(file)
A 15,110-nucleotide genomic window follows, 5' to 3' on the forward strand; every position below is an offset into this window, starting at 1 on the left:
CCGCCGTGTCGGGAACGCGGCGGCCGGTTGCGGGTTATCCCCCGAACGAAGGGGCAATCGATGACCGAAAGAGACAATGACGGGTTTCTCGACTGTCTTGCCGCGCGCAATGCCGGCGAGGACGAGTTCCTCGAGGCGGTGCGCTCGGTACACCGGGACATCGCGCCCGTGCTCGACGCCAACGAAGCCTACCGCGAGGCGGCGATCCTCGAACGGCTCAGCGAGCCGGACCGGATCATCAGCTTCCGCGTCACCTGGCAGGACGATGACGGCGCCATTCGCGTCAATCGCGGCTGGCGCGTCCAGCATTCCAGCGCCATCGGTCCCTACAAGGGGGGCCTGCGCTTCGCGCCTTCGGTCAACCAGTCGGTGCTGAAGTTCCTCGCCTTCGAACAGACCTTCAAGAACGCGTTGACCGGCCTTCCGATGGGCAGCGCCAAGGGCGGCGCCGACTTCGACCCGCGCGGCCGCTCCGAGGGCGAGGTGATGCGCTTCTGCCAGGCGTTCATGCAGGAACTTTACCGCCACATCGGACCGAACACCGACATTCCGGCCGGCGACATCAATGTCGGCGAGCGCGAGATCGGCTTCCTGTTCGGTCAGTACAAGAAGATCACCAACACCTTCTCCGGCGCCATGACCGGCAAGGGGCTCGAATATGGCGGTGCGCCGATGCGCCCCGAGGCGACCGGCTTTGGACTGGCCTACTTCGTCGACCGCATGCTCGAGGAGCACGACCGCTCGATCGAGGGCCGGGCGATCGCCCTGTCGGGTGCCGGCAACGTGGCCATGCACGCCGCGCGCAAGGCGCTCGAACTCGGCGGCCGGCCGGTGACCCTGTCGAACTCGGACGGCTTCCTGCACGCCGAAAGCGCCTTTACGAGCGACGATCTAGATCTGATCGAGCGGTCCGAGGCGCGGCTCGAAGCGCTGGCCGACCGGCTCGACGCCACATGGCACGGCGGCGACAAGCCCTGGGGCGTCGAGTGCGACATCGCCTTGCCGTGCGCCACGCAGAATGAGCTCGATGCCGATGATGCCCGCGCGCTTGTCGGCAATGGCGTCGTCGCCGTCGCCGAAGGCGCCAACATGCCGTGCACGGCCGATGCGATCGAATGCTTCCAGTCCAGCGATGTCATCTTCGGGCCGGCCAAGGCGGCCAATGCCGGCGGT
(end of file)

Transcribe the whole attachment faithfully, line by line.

A 15,110-nucleotide genomic window follows, 5' to 3' on the forward strand; every position below is an offset into this window, starting at 1 on the left:
CCGCCGTGTCGGGAACGCGGCGGCCGGTTGCGGGTTATCCCCCGAACGAAGGGGCAATCGATGACCGAAAGAGACAATGACGGGTTTCTCGACTGTCTTGCCGCGCGCAATGCCGGCGAGGACGAGTTCCTCGAGGCGGTGCGCTCGGTACACCGGGACATCGCGCCCGTGCTCGACGCCAACGAAGCCTACCGCGAGGCGGCGATCCTCGAACGGCTCAGCGAGCCGGACCGGATCATCAGCTTCCGCGTCACCTGGCAGGACGATGACGGCGCCATTCGCGTCAATCGCGGCTGGCGCGTCCAGCATTCCAGCGCCATCGGTCCCTACAAGGGGGGCCTGCGCTTCGCGCCTTCGGTCAACCAGTCGGTGCTGAAGTTCCTCGCCTTCGAACAGACCTTCAAGAACGCGTTGACCGGCCTTCCGATGGGCAGCGCCAAGGGCGGCGCCGACTTCGACCCGCGCGGCCGCTCCGAGGGCGAGGTGATGCGCTTCTGCCAGGCGTTCATGCAGGAACTTTACCGCCACATCGGACCGAACACCGACATTCCGGCCGGCGACATCAATGTCGGCGAGCGCGAGATCGGCTTCCTGTTCGGTCAGTACAAGAAGATCACCAACACCTTCTCCGGCGCCATGACCGGCAAGGGGCTCGAATATGGCGGTGCGCCGATGCGCCCCGAGGCGACCGGCTTTGGACTGGCCTACTTCGTCGACCGCATGCTCGAGGAGCACGACCGCTCGATCGAGGGCCGGGCGATCGCCCTGTCGGGTGCCGGCAACGTGGCCATGCACGCCGCGCGCAAGGCGCTCGAACTCGGCGGCCGGCCGGTGACCCTGTCGAACTCGGACGGCTTCCTGCACGCCGAAAGCGCCTTTACGAGCGACGATCTAGATCTGATCGAGCGGTCCGAGGCGCGGCTCGAAGCGCTGGCCGACCGGCTCGACGCCACATGGCACGGCGGCGACAAGCCCTGGGGCGTCGAGTGCGACATCGCCTTGCCGTGCGCCACGCAGAATGAGCTCGATGCCGATGATGCCCGCGCGCTTGTCGGCAATGGCGTCGTCGCCGTCGCCGAAGGCGCCAACATGCCGTGCACGGCCGATGCGATCGAATGCTTCCAGTCCAGCGATGTCATCTTCGGGCCGGCCAAGGCGGCCAATGCCGGCGGT